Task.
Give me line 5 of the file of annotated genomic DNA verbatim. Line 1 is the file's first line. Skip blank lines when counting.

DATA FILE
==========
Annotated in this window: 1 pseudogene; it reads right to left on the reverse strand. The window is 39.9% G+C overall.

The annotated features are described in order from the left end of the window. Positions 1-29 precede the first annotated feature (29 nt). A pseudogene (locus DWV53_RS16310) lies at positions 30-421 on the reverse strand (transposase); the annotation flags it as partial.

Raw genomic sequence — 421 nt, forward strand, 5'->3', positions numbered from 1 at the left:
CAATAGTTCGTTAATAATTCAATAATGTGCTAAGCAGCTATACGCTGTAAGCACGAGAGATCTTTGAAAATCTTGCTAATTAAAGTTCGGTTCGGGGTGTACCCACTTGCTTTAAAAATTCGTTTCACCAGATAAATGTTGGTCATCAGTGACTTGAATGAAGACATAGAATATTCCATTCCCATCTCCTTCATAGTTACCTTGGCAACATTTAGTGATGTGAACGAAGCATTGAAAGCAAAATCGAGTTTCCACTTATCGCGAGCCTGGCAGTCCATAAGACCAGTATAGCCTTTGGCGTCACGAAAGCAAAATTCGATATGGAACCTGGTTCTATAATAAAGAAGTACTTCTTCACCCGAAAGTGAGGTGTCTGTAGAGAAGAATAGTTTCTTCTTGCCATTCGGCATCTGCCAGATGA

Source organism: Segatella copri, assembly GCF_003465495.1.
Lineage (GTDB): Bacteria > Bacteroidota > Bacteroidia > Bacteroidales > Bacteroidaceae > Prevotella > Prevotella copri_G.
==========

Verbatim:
Source organism: Segatella copri, assembly GCF_003465495.1.